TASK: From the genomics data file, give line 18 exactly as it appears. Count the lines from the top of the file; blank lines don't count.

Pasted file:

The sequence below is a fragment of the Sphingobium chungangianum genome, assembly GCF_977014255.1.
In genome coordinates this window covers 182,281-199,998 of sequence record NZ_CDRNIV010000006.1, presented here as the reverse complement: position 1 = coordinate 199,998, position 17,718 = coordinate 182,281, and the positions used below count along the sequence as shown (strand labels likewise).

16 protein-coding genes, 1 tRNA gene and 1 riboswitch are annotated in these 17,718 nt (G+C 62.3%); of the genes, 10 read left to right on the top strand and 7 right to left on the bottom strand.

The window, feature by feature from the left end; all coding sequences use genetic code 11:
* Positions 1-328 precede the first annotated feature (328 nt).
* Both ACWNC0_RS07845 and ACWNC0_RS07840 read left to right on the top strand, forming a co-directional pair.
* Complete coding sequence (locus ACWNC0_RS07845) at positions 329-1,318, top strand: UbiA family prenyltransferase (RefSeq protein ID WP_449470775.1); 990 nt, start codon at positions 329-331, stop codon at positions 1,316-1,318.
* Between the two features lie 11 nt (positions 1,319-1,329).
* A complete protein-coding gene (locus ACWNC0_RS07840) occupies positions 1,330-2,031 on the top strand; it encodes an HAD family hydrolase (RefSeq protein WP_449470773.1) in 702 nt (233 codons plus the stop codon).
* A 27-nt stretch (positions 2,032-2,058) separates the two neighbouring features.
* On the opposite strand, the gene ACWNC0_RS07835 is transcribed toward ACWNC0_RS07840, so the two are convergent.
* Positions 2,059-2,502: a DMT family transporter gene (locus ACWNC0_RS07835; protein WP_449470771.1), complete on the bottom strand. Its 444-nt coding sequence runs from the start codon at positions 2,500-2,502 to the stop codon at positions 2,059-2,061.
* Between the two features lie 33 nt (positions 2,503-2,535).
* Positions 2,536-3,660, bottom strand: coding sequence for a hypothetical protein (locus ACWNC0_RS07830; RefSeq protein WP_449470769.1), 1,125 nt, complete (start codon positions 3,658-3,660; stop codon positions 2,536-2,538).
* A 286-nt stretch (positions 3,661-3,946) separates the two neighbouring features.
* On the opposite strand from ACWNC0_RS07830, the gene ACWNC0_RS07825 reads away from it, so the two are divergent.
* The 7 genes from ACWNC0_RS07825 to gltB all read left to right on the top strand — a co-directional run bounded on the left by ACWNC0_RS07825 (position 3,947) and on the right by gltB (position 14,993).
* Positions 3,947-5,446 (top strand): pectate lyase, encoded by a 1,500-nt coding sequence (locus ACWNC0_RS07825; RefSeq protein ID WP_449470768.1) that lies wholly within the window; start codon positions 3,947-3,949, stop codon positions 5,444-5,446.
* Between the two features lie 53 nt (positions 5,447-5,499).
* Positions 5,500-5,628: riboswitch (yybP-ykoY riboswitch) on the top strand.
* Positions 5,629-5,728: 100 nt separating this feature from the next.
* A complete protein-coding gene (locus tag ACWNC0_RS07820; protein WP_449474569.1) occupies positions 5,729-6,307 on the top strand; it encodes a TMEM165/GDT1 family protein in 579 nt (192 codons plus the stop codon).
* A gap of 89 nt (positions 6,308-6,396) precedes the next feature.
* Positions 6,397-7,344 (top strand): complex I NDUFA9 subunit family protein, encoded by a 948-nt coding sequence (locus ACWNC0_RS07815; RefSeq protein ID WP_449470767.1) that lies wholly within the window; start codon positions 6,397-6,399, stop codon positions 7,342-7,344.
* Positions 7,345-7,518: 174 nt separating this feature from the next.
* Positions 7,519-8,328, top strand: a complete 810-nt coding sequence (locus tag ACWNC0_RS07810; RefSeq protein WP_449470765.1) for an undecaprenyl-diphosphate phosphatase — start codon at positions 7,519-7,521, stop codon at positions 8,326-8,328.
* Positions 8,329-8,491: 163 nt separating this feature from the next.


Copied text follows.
* Positions 3,947-5,446 (top strand): pectate lyase, encoded by a 1,500-nt coding sequence (locus ACWNC0_RS07825; RefSeq protein ID WP_449470768.1) that lies wholly within the window; start codon positions 3,947-3,949, stop codon positions 5,444-5,446.